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Can leaders of post-war Iraq learn from the French?

Published: 23 November 2004

A new book by a University of Southampton professor of French suggests the leaders of post-war Iraq could learn from the experience of France after the Second World War.

Professor Mike Kelly, who is Head of the School of Humanities, examines the way France reinvented itself in 1945 after a process of regime change led by the US and Britain.

"The way in which they rebuilt their national identity might hold lessons for other countries in the present day, where embattled national elites confront the strategic task of building or rebuilding a nation after conflict and regime change," he comments.

"The leaders of the former Yugoslavia, Afghanistan and Iraq, for example, might well examine post-conflict France for cultural and intellectual approaches to rebuilding a nation's identity. Seeing what the French achieved in 1945 could give deeper insights into the difficulties that have to be overcome, and the long-term price that might have to be paid for success."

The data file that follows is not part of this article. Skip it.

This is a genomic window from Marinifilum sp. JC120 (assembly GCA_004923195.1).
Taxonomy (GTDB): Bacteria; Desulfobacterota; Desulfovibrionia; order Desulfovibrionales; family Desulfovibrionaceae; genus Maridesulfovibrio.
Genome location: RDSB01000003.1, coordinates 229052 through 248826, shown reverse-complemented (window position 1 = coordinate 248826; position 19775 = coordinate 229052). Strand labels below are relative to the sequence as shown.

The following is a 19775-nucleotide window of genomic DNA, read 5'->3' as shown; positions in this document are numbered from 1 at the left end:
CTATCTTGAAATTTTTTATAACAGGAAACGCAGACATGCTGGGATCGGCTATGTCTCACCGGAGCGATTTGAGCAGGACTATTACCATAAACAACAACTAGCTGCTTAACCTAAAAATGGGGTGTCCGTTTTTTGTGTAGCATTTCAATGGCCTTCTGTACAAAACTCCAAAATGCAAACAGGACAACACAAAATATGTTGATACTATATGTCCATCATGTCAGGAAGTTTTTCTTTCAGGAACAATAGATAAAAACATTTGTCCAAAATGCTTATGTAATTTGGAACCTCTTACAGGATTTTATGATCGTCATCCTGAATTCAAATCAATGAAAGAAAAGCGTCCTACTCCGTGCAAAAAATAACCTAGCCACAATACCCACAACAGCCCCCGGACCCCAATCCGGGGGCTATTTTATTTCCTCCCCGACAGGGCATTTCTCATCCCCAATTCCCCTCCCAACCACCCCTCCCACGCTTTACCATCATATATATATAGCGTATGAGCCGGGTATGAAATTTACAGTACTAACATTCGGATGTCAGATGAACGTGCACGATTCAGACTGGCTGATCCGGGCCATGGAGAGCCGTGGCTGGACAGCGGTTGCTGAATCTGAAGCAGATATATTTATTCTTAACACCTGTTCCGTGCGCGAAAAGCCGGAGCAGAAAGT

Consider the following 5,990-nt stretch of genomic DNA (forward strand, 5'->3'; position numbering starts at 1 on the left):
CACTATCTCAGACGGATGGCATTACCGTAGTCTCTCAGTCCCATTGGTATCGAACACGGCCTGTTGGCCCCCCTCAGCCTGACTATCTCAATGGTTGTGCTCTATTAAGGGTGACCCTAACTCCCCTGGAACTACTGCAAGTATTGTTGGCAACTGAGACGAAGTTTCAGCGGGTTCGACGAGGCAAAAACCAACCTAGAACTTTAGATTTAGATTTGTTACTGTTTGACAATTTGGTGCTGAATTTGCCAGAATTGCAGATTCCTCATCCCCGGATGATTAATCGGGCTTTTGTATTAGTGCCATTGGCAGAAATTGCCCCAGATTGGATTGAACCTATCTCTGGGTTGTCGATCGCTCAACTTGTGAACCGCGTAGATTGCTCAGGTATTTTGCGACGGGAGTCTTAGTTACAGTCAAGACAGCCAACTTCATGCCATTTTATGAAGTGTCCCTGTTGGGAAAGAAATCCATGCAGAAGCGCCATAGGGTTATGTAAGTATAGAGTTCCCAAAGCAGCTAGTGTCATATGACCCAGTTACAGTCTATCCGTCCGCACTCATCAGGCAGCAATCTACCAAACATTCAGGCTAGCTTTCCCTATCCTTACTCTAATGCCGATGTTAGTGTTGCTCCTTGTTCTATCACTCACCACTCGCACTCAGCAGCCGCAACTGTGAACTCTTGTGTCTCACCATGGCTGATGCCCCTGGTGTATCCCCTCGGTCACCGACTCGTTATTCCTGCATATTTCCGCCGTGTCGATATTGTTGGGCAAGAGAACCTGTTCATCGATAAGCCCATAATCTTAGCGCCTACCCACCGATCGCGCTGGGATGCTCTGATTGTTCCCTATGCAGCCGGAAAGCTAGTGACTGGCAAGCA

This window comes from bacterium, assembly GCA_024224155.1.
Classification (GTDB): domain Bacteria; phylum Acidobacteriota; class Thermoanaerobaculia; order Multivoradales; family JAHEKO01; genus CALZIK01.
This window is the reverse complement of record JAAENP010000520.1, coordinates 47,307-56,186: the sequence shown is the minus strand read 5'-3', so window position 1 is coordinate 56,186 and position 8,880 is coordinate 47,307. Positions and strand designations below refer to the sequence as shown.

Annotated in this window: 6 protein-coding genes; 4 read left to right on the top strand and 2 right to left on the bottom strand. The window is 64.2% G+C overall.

Professor Kelly's book, The Cultural and Intellectual Rebuilding of France after the Second World War, has developed from his extensive researches into French cultural history. He demonstrates how important it was to rebuild a sense of national identity, with careful use of language, symbols and broadly inclusive ideas, but points to the cost of nation building in the areas of class and gender.

Notes for editors

  1. The Cultural and Intellectual Rebuilding of France after the Second World War is published by Palgrave Macmillan 2004 ISBN 1403933766, £45.00.
  2. The University of Southampton is a leading UK teaching and research institution with a global reputation for leading-edge research and scholarship. The University has around 20,000 students and nearly 5,000 staff. Its annual turnover is in the region of £270 million.

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